General Question

Judi's avatar

About the partial birth abortion issue...

Asked by Judi (37642 points ) October 16th, 2008

When McCain brought up the question of “health” of the mother Chris Matthews thought it was insulting to women. I’m a woman and a democrat, but it still made me want to know what “health” issues would someone legally be able to consider when contemplating a late term abortion. Non-life threatening health issues, in my mind should be off the table. Heck, a baby can survive when born at 6 months! What is the legal test for “health?” Are stretch marks “unhealthy?” How about depression, how severe must it be? This issue won’t make me vote for McCain, but I think the press (MSNBC anyway) was to quick to just write off the question. Any answers?

Observing members: 0 Composing members: 0

12 Answers

shilolo's avatar

There are a number of pregnancy related conditions that threaten the health of the mother. I will list a few below (the first 3 are on a continuum with similar symptoms):
1. Preeclampsia, high blood pressure, kidney damage
2. Eclampsia, high blood pressure, kidney damage, seizures
3. HELLP syndrome, broken blood cells, liver failure, low platelets
4. Chorioamnionitis, an infection of the placenta and nearby membranes
5. Severe liver diseases that occur during pregancy

There may be more, but I’m not an obstetrician or perinatologist. The top three on the list are the most worrisome and most common.

Judi's avatar

But the question still is, LEGALLY, can someone site a health condition that would clear up after the child is born like gestational diabetes? How about the depression question? Every unwanted pregnancy is bound to result in a certain amount of depression. Is a health issue that could result in a LATE TERM abortion? If an early C section could still save the babies life could a mother refuse and be granted a late term abortion? Just questions here, I am more interested in the legal threshold than in the specific conditions unless they are spelled out in the law.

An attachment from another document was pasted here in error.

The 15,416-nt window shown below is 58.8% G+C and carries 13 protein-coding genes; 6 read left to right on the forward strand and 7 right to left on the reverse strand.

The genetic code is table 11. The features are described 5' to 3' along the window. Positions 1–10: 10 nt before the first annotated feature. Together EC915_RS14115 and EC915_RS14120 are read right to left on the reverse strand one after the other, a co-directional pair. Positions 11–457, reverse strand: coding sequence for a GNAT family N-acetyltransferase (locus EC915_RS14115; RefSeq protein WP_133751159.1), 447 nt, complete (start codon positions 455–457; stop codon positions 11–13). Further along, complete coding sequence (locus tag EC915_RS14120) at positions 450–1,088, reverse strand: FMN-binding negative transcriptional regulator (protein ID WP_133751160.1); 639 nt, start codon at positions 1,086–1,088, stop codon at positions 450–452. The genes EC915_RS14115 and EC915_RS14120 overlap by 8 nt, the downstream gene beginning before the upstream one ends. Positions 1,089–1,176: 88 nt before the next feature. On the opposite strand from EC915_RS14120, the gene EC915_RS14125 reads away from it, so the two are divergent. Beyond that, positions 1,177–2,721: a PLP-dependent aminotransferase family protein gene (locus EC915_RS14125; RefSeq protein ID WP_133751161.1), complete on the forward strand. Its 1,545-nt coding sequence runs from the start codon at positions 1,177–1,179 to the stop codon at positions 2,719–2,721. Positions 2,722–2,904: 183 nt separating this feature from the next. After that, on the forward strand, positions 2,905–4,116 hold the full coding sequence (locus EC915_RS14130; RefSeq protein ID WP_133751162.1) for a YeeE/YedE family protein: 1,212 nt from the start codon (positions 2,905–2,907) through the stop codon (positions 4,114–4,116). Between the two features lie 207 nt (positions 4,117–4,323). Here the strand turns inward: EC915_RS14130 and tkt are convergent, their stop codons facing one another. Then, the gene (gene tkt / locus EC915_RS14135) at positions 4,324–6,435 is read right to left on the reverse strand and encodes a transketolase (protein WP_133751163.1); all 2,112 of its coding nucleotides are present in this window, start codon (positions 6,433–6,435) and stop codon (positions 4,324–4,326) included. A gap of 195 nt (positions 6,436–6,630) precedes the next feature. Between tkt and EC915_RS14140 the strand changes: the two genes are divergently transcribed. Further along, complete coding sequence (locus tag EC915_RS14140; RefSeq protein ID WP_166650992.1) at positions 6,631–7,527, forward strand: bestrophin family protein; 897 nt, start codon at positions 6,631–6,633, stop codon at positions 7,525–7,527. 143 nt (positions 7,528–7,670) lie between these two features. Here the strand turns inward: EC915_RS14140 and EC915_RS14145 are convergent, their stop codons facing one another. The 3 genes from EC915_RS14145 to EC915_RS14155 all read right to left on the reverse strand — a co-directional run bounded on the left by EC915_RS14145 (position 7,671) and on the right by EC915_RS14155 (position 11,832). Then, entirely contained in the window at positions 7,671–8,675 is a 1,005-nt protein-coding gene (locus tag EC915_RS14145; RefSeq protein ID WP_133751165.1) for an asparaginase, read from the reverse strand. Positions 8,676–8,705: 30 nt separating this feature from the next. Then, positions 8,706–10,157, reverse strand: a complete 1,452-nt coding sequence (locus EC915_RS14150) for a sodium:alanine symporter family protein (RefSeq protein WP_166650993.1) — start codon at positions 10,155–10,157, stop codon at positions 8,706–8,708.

shilolo's avatar

Most doctors would be unwilling to allow manageable conditions to become subverted in that way. I don’t think there are too many women who wait that long (suffering through all the issues of pregancy) only to decide at 23 weeks that they don’t want a baby anymore. In most cases, there are either maternal or fetal issues (like severe birth defects) that lead to late term abortions.

Judi's avatar

@shi;
But the real question is not what the WILL do it’s what the CAN do.
I noticed dale is crafting a response. Please put my mind at ease Dale!

dalepetrie's avatar

I’m probably not going to answer the question in the way you’re hoping, because I don’t know the answer specifically for what you asked. And though I’m not really sure what the actual legal status is at this point, what qualifies and what does not, and I get that what McCain was trying to say was that some go too far when they cite health issues as a reason not to vote for something like this. And I think that perhaps this is true…the tactic of keeping the door open works both ways.